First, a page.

The costumed bird mascots came out between innings and danced with the players, made fun of them, stole their gloves. Actually, when it comes to cheap entertainment, it wasn’t entirely bad. It was still corny, but it was just…well…just right for the place and the time and the crowd.
After the third inning, they brought out the ‘T-Shirt Cannon’, a PVC pipe affair that propelled rolled-up t-shirts into the crowd. Seeing that they only shot half a dozen into the crowd, our chances of getting one were worse than snagging a fly ball.
So we thought.
We watched one shirt, and a second, get rocketed up …and drop down…on crowds of elbowing fans. The third shot-shirt came up into our section, waaayy over our heads. It’s arc was interrupted at the peak by, what, rain?? more rain?, and it dropped like a brick…5 rows behind us. The drunk-heads under the shirt bobbled it, whoa!...bobbled it some more, it came down 2 rows, THOSE folks bobbled…whoops!...
...and the t-shirt rolled directly underneath my ass.
I picked that sucker up like I’d just found a winning lotto ticket! “Woo-hoo!”, I screamed, and seven 8-year-old boys and 2 girl-children and 4 adults gazed at me with utter awe and surprise…and stomped, and clapped, and shrieked!
I had a milli-second of not-knowing what to do with the damn thing. Then I motioned to boy-child. “Why don’t you give this to BirthdayBoy as a present?” Boy-child took a few seconds to process that, then said, “As a present from YOU?” “No,” I whispered, “as a present from all of us!”
Boy-child took the rubber-band-bound shot-shirt in his glove and scurried down the row to BirthdayBoy. “Here, Happy Birthday!”, boy-child beamed. BirthdayBoy thought he was kidding. “You want to give me THIS?!” he said, stunned, and looked at me for approval. I smiled and nodded, and BirthdayBoy’s face exploded with joy.
The adults were somehow incredulous that I did that. “Are you sure?” “Oh, my, that’s so nice!” “Really, he can have it?!?”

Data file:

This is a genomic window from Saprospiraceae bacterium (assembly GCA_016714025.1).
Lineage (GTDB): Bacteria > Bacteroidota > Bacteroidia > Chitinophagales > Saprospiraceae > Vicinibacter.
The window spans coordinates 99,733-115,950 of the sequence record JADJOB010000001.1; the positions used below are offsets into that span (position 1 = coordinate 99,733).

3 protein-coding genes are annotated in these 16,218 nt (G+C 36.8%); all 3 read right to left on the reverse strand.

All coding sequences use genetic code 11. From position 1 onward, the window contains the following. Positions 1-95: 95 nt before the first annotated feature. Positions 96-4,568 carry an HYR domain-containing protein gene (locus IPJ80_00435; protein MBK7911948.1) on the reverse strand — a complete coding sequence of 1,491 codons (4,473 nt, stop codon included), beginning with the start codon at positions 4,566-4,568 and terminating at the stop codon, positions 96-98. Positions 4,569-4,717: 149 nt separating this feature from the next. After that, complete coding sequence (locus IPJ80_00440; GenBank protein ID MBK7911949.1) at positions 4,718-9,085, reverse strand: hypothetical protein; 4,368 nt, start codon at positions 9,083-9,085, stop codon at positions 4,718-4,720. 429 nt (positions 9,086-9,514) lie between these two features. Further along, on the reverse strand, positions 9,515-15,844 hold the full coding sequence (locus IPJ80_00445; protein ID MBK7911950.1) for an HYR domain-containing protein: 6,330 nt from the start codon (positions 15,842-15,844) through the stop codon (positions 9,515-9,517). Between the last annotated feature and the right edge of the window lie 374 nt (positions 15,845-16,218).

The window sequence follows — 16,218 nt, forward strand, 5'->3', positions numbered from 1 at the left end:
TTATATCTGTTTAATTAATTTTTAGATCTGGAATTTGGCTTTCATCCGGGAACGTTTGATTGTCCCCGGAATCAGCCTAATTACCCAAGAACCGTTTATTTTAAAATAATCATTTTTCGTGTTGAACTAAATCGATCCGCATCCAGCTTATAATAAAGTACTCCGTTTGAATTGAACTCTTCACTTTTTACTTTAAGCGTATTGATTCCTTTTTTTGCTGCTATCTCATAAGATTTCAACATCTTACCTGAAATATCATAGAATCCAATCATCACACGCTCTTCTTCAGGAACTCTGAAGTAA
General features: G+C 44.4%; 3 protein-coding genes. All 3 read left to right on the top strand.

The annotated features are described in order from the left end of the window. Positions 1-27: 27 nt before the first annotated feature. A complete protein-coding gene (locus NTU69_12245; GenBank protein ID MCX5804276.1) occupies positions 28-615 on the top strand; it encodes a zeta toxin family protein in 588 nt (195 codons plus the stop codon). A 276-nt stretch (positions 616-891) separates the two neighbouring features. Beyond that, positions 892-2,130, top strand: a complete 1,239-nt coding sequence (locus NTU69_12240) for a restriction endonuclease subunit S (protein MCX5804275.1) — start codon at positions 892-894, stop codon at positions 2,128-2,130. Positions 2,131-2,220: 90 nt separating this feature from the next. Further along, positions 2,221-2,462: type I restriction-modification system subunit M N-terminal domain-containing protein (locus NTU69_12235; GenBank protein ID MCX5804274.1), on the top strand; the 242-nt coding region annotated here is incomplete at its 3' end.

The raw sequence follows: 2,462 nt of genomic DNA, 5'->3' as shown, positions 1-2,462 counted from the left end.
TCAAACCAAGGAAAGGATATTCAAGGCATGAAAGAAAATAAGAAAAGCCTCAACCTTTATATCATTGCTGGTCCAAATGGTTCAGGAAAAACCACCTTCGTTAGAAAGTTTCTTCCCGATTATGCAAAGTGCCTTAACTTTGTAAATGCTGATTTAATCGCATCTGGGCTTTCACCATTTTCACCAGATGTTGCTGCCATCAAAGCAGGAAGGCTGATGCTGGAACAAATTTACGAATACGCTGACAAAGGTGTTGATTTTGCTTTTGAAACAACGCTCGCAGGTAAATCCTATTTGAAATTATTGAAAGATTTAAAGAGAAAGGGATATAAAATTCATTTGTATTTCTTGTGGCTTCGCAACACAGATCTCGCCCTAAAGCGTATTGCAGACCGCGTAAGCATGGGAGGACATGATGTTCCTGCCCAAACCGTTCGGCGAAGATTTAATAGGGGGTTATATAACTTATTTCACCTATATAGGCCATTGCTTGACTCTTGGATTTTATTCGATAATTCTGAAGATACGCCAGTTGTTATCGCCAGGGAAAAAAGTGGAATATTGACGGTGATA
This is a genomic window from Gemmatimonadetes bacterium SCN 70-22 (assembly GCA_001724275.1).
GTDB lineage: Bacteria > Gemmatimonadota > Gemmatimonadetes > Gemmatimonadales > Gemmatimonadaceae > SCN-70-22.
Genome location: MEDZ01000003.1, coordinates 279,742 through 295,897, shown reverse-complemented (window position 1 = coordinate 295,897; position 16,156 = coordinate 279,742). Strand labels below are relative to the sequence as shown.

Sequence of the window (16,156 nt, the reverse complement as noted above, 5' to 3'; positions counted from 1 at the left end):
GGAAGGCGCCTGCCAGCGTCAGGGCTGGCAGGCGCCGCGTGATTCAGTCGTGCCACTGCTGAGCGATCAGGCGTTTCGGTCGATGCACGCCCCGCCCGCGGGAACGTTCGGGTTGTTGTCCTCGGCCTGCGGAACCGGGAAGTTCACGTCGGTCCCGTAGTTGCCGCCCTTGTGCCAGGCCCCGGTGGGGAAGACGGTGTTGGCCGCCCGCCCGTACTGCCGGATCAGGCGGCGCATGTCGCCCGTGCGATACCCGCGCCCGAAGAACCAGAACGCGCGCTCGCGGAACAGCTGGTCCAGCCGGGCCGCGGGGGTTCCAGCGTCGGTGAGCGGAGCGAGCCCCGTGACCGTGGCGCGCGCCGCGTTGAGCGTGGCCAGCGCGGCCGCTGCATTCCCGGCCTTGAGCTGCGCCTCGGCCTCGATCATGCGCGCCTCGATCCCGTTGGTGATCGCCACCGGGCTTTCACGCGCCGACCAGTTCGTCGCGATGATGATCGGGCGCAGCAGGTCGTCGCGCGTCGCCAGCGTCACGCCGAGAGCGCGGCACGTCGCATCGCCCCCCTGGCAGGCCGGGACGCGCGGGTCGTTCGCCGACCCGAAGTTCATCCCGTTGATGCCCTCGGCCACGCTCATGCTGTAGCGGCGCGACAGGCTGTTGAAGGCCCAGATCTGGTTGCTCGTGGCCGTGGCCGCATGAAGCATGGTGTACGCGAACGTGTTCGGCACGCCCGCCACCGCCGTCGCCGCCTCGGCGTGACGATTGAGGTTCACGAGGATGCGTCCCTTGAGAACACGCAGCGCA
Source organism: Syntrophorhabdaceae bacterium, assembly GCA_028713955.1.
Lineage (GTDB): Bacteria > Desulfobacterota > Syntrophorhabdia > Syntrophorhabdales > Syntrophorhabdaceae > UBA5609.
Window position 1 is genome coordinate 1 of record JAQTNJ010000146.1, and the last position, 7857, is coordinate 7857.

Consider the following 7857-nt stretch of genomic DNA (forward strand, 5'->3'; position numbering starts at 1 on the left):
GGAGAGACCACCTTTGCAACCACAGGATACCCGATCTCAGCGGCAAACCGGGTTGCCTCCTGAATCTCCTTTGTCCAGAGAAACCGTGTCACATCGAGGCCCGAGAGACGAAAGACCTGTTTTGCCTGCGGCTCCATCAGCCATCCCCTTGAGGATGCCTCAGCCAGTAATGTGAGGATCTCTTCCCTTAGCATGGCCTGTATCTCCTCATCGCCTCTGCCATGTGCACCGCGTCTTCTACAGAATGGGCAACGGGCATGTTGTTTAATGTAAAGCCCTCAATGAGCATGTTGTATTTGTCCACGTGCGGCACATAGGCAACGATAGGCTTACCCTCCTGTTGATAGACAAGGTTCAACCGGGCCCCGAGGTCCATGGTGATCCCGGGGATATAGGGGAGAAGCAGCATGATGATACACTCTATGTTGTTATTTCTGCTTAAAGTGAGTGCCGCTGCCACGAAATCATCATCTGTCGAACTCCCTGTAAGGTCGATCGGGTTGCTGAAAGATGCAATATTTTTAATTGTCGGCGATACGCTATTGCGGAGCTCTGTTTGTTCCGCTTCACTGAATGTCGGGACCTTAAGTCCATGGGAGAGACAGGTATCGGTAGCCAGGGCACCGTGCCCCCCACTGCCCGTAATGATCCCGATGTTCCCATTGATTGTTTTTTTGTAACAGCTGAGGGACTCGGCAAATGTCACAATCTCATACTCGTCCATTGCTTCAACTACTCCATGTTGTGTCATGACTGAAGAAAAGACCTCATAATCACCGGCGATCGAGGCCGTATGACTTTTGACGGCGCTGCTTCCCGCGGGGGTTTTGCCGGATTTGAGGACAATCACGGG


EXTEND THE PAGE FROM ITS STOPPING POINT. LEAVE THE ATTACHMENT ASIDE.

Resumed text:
BirthdayBoy made his way up to our row, shot-shirt-in-gloved-hand, scooted in front of me, wrapped his arm around my neck, and gave me the biggest hug a boy can give his good friend’s mom.
Totally worth sitting in the rain for. Totally.
BirthdayBoy ran to his parents and showed them the shirt, then went to the row behind us and gave me ANOTHER hug from behind. “Thankyouthankyouthankyou!”, and ran off to show the other jealous-but-happy-for-him boys.
Around the fifth inning I realized that the adults hadn’t been drinking beer for a while. They were into soda. Freak-Out Mom left the building, and Cool Mom took her place.
And then it started pouring rain. Great sticky buckets of it. Girl-child grabbed my chin and pointed my face up at the banks of lights. “You can see the rain when you look at the lights!” she said. We all decided enough was enough. Time to get the kids dry. Time for pajamas and kisses and goodnights. Each adult took control of several kids. I took girl-child’s hand, and lay my hand on boy-child’s head, and we dashed for the car.
We all met up again at BirthdayBoy’s house for presents. By this time it was 10 p.m., we’re all soaked and exhausted, and in winding-down party mode. Gifts were unwrapped at a frantic pace, oohed and aahed over, and the parents chatted and stared in bewilderment at their children who were so grownup, so tall, so smart and confident. Geez, where did our babies go?? BirthdayBoy unwrapped his new shot-shirt and modeled it. No matter that it came down to his ankles. We all couldn’t care less. He found me and gave me Hug Number Three.
I rounded up boy-child and girl-child from post-gift-jubilation and led them outward, to home, to warm beds and sweet dreams. BirthdayBoy’s dad was near the door, and I reached out my hand with the soggy $20 bill I’d tried to give him earlier. “Here, T, I just wanted to square up with you. Thanks! We had a GREAT time!”
BirthdayBoy’s dad looked down at the BirthdayBoy himself, standing proudly beside him, wearing the shot-shirt retrieved from bobbled hands, through a rainstorm and game delay, through spilled beer and the anticipation of Star Wars toys and secret birthday surprises.
“No”, the dad said, satisfied and proud, as he once again waved off the ticket-and-soda money “we’re square. We’re really, really square.”